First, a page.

• Auctions and the Consumer
  • November 26, 2012
  • Law Firm: Norton Rose Canada LLP - Montreal Office
  • The notorious Auction Alliance case has highlighted the hazards of selling or buying anything by auction. But there are good reasons for selling goods by auction, especially second-hand goods. A sale by auction to a consumer protected by the Consumer Protection Act, excludes the consumer’s statutory right to safe, good quality goods and to return substandard goods, if the auction complies with the requirements of the CPA. There is therefore no better way, for instance, to sell-off unwanted scrap vehicles or equipment belonging to a company. These goods can be sold as they stand without any warranties. How better to dispose of a vehicle that has been standing unused at the back of the yard for two years?

    For good reasons the Consumer Protection Act has strict requirements about the way an auction is conducted. There are no fewer than 15 elaborate regulations setting out the rules for the conduct of an auction. Although the rules prohibit some very old and bad practices they are completely up-to-date and will allow an auction to take place via the internet or other electronic means.

    The elaborate rules are hardly surprising because an unscrupulous auctioneer can distort the outcome of an auction sale. The auctioneer is the agent for the seller and has a personal interest in getting as high a price as possible. Cases in our law reports regarding unlawful practices by auctioneers are as old as the law reports themselves and go back to 1852. Practices include employing a puffer to run up the bids, accepting imaginary bids, knocking the bids down to the auctioneer or an associate, or falsely advertising the auction to push the price up or down to suit the auctioneer or seller. These practices and many more have now been prohibited by the Consumer Protection Act. If, therefore, you want to sell goods for which you do not want to give a warranty of quality you may sell them by auction as is. You may get a lower price because of the nature of an auction or the fact that you pay a commission to the auctioneer. Despite the cost you should employ a professional auctioneer. There is no law against auctioning your own property but don’t do so unless you have got the time and discipline to ensure that all the many restrictive requirements for auctions are complied with.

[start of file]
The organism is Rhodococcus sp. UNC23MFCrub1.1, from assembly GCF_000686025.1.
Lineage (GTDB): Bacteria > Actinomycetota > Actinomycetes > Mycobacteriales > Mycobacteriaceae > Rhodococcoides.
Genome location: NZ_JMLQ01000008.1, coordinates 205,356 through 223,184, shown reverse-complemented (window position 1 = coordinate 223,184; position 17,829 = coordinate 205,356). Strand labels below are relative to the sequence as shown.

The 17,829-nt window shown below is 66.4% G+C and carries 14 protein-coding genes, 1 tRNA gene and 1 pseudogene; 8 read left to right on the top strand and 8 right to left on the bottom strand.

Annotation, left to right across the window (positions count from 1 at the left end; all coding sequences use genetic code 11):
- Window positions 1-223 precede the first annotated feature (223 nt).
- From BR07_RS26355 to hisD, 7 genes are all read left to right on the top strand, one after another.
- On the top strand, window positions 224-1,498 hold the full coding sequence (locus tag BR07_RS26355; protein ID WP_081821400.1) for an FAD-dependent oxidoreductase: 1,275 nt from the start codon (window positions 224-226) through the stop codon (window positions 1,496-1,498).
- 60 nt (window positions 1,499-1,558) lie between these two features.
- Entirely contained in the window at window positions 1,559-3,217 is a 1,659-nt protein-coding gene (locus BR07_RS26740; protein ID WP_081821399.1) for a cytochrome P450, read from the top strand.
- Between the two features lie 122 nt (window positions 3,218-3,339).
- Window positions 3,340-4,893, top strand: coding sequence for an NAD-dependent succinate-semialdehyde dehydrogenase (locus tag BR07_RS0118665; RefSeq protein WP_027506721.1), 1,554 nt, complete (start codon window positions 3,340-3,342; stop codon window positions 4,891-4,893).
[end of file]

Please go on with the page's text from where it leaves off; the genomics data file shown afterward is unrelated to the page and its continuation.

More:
If you are the buyer of goods you may be prepared to sacrifice the implied warranty of quality in favour of the chance of getting the goods at a bargain price at an auction. Whether you are a seller or a buyer, make sure the auctioneer is reputable and a person of substance. Auctioneers are personally responsible and liable for seeing that the auction rules are complied with but this will be of little help to the buyer or the seller if it is a straw auctioneer.

    Bear in mind that the exclusion of the warranty of quality does not apply to services sold by auction. But auctions are very seldom used to sell services. The law will not condone a sham auction where you put a few people together in a room and pretend the goods were sold by auction in order to escape warranties of quality. If you conduct an auction at all it has to comply with all the elaborate CPA rules about what happens before, during and after the sale.

    Auctions have their place, auctions have their rules and auctions have their hazards. Consider them all carefully when selling goods, particularly second-hand goods.